Event Recap / The Library of Unwritten Stories with Ryan O’Neill


In Australia, we have a thing for social realism. Cloudstreet, The Slap, The Thorn Birds- the vast majority of our canonical national texts are firmly rooted in the everyday reality of Australian life. And, while Tim Winton claims that “ordinary life overflows with divine grace”, Patrick White decried the predominant mode of Australian literature as […]


In Australia, we have a thing for social realism. Cloudstreet, The Slap, The Thorn Birds- the vast majority of our canonical national texts are firmly rooted in the everyday reality of Australian life. And, while Tim Winton claims that “ordinary life overflows with divine grace”, Patrick White decried the predominant mode of Australian literature as “the dreary, dun-coloured offspring of journalistic realism.” 

Though Ryan O’Neill is much better-mannered that the notoriously cranky Nobel Laureaute, he seems to empathise with White’s disinclination to write realistically. His debut collection of short stories, The Weight of the Human Heart, is radically experimental in both voice and style. Stories are narrated through infographics, tables, and graphs. They take the form of lists, the minutes of a meeting, and, had Jennifer Egan not got there first with A Visit From The Goon Squad, the collection would have included a story in a PowerPoint presentation. O’Neill says that much of his work has grown out of a desire to see if he can “pull off” a particularly weird or wacky idea. And, so far, the general consensus seems to be that he has, indeed, “pulled off” his literary experiments. The Guardian recently said that The Weight of a Human Heart “will dazzle and impress” its readers, praising the sheer audacity of O’Neill’s work.

Though O’Neill insists that “you shouldn’t bee too happy with your writing”, he thinks that this audacity and autonomy are important characteristics for  writers to possess at every stage of their careers. For those whose pens are still hovering over the blank pages of their exercise book, he affirms that you should just “decide what you want to write and commit to it, rather than trying to write for a market.” For those struggling to get noticed from the slush pile, he warns against the getting caught up in excessive self-promotion, saying that “connections can get you a foot in the door, but that’s really all they can do. It’s better to just do the writing first and let your stories do the work for you.” And, for those lucky enough to have been published now looking to consolidate their writing careers, he says that under no circumstances should you compare yourself to your fellow writers. “Don’t get discouraged by things you read, by things that other people are doing. Don’t worry about Nabokov being better than you. He’s not in the same game.”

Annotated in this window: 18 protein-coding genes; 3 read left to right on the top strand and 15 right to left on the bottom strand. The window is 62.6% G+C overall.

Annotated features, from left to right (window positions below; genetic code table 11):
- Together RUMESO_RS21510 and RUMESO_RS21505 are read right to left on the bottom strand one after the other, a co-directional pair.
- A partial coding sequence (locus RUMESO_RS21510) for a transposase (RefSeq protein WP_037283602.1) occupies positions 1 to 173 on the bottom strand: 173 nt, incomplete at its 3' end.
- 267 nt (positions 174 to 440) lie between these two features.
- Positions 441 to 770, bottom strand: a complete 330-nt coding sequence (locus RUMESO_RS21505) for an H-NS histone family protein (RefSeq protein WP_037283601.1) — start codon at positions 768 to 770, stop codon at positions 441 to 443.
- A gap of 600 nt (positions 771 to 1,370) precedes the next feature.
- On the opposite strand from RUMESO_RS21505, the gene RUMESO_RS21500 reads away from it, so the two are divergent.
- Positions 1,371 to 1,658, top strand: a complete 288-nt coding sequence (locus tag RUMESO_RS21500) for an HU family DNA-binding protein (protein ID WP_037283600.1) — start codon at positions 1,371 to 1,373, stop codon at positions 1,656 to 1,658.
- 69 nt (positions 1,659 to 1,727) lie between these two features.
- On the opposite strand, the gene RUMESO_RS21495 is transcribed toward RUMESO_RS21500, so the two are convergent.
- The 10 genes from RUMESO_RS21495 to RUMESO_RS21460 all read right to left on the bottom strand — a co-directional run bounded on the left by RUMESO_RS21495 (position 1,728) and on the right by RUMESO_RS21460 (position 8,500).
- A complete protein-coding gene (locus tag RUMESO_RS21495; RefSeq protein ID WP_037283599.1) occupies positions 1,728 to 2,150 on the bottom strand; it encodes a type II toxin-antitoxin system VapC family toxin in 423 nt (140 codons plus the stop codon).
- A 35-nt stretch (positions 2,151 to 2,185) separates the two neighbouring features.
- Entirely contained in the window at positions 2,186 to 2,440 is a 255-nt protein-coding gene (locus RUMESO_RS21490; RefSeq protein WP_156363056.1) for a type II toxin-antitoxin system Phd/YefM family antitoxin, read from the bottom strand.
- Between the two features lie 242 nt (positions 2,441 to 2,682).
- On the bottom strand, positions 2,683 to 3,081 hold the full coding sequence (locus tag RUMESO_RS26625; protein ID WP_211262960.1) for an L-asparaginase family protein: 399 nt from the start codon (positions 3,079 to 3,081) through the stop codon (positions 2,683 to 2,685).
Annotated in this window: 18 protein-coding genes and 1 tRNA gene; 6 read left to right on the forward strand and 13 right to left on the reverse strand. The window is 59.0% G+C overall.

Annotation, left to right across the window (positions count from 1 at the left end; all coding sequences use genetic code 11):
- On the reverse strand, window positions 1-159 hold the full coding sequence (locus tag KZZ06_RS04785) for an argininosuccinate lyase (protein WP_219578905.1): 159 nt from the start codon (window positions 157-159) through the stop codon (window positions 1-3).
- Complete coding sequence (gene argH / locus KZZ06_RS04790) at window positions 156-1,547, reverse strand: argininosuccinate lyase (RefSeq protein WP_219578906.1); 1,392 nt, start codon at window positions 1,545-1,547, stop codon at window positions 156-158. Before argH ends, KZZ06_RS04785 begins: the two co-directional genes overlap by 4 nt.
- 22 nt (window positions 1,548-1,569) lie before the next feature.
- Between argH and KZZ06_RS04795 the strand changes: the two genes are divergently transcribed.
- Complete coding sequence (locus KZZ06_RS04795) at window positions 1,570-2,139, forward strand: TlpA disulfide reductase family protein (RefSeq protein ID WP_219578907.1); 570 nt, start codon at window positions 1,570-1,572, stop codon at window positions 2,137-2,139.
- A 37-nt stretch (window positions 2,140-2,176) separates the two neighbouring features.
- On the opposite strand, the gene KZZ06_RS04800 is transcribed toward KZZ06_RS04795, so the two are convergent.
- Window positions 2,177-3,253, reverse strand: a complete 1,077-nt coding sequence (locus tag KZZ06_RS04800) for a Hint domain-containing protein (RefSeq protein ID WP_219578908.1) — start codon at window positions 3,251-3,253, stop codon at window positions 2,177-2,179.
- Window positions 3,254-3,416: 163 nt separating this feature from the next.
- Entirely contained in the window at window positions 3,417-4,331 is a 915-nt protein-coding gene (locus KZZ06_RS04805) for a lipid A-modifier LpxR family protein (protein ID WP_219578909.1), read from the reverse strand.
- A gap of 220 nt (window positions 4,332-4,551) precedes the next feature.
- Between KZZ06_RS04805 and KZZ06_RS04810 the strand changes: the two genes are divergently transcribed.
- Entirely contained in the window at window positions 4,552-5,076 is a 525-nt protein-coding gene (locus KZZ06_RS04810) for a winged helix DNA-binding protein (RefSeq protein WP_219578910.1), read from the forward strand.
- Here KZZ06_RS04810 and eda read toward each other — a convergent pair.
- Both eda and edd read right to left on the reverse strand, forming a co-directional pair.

In addition to his writing career, O’Neill also teaches creative writing at the University of Newcastle. He is, however, reluctant to extol a set of fundamental rules to which all writers should adhere- once again, audacity and autonomy seem to be the defining words in his writing philosophy. “There are all sorts of rules for writing, and they all contradict each other, so you just have to come up with your own rules and stick to them,” he laughs. But his time as a literary editor at Etchings Creative Journal has compelled him to give one piece of advice to those looking for a way into the pages of any publication: “Eliminate cliches. When an image or a metaphor comes to mind, just think about it for a minute before putting on the page. Chances are you’re thinking of it because you’ve seen it a hundred times before.”

Other than that, O’Neill says that aspiring writers just have to keep on keeping on. “Don’t look back. Grimace on through your first draft, then re-write it. Get feedback from someone you trust, then re-write again. Then, when you inevitably get rejected ten times, don’t take it personally.” For him, all writing is worthwhile, even if it never makes it off the screen of your laptop. “I think that all writers have a certain amount of shit in them that they just have to get out. For Dickens, it was about three pages, and then he was a genius. Austen, maybe three sentences. Personally, I wrote total rubbish until I was 25, and I’d say that’s pretty standard. But it was rubbish that I had to have written in order to be where I am today.”

This article was adapted from Ryan O’Neill’s appearance at the Library of Unwritten Stories. 


Related Newsbites

0